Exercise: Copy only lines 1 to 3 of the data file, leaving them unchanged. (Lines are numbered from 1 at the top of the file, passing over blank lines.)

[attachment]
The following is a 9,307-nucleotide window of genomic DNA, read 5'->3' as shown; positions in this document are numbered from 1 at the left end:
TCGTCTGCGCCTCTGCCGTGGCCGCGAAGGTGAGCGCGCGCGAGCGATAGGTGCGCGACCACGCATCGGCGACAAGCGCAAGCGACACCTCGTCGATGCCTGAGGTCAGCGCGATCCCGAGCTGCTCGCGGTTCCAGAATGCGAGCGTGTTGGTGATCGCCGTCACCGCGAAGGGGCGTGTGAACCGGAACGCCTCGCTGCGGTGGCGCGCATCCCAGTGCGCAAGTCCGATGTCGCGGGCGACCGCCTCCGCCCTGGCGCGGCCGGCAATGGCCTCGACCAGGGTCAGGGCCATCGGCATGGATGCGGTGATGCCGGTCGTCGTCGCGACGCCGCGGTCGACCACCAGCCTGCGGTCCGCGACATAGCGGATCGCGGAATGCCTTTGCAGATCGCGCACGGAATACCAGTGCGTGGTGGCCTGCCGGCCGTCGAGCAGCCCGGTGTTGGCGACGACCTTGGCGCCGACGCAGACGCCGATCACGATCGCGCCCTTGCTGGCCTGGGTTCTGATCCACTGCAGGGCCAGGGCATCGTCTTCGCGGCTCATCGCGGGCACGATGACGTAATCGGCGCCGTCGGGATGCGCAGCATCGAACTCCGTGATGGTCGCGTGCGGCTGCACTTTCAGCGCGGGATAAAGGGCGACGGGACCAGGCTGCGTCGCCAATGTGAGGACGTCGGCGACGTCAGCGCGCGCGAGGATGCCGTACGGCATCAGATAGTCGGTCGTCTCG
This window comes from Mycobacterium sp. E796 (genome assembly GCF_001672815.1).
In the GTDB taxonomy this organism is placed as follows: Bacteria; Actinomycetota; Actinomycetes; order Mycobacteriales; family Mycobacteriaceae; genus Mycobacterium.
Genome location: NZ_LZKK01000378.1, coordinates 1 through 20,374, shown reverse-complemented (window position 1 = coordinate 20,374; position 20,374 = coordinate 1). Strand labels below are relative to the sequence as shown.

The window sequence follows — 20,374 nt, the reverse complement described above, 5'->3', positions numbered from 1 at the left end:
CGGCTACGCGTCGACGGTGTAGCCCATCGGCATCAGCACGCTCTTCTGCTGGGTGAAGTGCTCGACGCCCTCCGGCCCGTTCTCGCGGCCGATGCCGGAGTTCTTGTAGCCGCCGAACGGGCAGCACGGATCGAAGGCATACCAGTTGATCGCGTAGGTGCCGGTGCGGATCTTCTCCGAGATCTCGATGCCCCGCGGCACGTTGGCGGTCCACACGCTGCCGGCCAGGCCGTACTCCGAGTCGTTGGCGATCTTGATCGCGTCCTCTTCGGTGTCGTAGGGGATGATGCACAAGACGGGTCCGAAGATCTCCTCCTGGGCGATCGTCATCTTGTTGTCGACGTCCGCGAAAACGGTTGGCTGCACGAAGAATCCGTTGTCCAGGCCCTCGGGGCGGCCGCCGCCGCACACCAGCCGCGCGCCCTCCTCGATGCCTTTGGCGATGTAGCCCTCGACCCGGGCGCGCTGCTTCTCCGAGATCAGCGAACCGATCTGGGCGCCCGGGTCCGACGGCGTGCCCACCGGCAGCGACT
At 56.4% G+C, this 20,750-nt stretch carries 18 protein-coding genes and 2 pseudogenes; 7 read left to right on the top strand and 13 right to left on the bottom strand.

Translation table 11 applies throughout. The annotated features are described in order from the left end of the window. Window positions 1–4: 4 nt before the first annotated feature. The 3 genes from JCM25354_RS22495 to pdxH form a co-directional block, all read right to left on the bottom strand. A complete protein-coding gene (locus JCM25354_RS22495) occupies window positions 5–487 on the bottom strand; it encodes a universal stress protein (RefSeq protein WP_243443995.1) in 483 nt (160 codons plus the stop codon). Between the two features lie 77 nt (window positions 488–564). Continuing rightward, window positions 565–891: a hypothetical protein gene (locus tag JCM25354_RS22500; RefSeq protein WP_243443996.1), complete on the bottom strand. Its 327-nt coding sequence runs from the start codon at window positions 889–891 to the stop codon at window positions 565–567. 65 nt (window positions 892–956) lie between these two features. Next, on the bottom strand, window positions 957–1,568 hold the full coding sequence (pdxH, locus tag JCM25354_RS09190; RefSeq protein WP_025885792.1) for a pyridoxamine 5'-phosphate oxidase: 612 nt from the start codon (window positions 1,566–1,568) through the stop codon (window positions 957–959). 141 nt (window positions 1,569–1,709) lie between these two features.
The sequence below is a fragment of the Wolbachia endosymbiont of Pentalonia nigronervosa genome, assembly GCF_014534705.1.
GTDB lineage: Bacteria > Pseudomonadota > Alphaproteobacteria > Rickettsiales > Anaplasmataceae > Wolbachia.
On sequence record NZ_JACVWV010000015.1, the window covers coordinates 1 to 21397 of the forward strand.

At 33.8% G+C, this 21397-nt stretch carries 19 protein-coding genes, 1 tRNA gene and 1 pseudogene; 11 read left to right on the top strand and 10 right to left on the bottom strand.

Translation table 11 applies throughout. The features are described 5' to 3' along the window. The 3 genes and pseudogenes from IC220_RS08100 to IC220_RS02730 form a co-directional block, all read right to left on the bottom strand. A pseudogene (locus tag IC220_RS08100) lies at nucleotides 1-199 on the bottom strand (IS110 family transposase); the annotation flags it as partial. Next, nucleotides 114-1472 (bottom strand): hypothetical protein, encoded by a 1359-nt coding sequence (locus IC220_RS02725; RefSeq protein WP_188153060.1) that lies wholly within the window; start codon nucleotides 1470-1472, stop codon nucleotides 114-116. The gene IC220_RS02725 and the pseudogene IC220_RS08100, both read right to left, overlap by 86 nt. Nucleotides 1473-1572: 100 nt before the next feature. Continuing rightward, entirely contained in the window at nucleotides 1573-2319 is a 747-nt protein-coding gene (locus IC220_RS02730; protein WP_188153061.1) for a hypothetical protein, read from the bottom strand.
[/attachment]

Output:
The following is a 9,307-nucleotide window of genomic DNA, read 5'->3' as shown; positions in this document are numbered from 1 at the left end:
TCGTCTGCGCCTCTGCCGTGGCCGCGAAGGTGAGCGCGCGCGAGCGATAGGTGCGCGACCACGCATCGGCGACAAGCGCAAGCGACACCTCGTCGATGCCTGAGGTCAGCGCGATCCCGAGCTGCTCGCGGTTCCAGAATGCGAGCGTGTTGGTGATCGCCGTCACCGCGAAGGGGCGTGTGAACCGGAACGCCTCGCTGCGGTGGCGCGCATCCCAGTGCGCAAGTCCGATGTCGCGGGCGACCGCCTCCGCCCTGGCGCGGCCGGCAATGGCCTCGACCAGGGTCAGGGCCATCGGCATGGATGCGGTGATGCCGGTCGTCGTCGCGACGCCGCGGTCGACCACCAGCCTGCGGTCCGCGACATAGCGGATCGCGGAATGCCTTTGCAGATCGCGCACGGAATACCAGTGCGTGGTGGCCTGCCGGCCGTCGAGCAGCCCGGTGTTGGCGACGACCTTGGCGCCGACGCAGACGCCGATCACGATCGCGCCCTTGCTGGCCTGGGTTCTGATCCACTGCAGGGCCAGGGCATCGTCTTCGCGGCTCATCGCGGGCACGATGACGTAATCGGCGCCGTCGGGATGCGCAGCATCGAACTCCGTGATGGTCGCGTGCGGCTGCACTTTCAGCGCGGGATAAAGGGCGACGGGACCAGGCTGCGTCGCCAATGTGAGGACGTCGGCGACGTCAGCGCGCGCGAGGATGCCGTACGGCATCAGATAGTCGGTCGTCTCG
This window comes from Mycobacterium sp. E796 (genome assembly GCF_001672815.1).